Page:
An English In Kentucky


















Sunday January 5th 2014  Tim Candler


      I'm told, the structure of a snowflake has a relationship with both temperature and humidity. There is bounty of observation and some argument in this area of what that relationship might be.  The one I like, basically suggests that between the freezing point and around twenty three degrees Fahrenheit, snowflakes take on a pattern  described as "Plates and Stars." Then about twenty degrees Fahrenheit, snowflakes, no matter the humidity, take on a cylindrical form.  When temperatures fall below minus five degrees Fahrenheit snowflakes give up on any attempt at predictability. They can be either "Plates and Stars" or cylindrical.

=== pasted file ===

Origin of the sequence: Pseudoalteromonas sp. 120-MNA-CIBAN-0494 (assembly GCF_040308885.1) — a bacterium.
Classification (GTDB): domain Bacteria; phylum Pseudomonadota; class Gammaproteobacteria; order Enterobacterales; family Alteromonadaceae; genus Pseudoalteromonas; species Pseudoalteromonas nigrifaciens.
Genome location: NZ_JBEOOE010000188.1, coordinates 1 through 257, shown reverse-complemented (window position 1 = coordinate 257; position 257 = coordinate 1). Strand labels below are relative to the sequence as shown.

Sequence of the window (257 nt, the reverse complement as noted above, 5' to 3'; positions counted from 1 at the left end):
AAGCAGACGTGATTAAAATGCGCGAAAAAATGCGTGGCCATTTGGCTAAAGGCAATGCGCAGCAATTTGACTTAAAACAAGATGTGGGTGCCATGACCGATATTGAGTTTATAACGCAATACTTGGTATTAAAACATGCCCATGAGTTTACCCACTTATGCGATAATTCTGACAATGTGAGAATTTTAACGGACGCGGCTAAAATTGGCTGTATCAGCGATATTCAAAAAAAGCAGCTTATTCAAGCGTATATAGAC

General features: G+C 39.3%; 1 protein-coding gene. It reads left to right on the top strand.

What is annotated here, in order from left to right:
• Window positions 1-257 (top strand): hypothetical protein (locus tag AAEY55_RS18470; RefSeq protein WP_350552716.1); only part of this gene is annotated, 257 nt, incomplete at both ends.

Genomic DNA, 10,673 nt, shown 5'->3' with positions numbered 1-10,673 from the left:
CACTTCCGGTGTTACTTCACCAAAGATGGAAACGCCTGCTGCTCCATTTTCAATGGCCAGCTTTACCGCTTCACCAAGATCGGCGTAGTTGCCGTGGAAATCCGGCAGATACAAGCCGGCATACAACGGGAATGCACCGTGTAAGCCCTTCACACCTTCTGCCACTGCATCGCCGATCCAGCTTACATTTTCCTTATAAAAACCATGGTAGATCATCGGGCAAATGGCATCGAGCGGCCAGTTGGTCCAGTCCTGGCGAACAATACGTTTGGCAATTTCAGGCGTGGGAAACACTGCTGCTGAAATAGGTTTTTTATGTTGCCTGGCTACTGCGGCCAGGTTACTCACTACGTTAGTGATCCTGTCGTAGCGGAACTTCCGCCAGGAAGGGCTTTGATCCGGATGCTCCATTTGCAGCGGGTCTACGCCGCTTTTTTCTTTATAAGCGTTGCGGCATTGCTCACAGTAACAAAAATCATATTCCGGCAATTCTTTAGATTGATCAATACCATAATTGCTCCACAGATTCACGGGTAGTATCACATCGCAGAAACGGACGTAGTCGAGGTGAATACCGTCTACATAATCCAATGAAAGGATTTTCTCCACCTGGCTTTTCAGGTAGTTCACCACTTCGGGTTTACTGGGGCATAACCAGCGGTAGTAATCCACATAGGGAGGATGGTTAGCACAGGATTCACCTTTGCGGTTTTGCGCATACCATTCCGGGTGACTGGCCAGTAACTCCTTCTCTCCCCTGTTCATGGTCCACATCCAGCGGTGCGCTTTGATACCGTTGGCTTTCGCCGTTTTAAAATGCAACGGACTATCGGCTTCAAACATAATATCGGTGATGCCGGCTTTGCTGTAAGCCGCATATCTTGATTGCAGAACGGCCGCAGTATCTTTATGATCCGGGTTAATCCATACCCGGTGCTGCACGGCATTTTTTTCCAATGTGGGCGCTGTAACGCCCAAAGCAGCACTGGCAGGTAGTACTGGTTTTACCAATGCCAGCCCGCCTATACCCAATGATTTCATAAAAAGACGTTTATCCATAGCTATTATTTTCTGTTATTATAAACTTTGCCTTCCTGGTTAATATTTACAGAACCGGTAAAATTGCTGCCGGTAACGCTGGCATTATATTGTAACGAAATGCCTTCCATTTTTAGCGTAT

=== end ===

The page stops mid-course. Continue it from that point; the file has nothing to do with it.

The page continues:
The only thing all snowflakes have in common is that, "white snow flakes show forth six-petalled flowers."  Or what later observers preferred to think of as the "hexagonal morphology of ice crystal formation."  I am also told that on several occasions members of my own species have gone to the expense of making ice crystals in space. Their theory being that perhaps in space it might be possible to understand better how and why six-petalled ice flowers come into being.  Either way, sometime this evening, there is a chance we might see both hexagonal cylinders  and "Plates and Stars."


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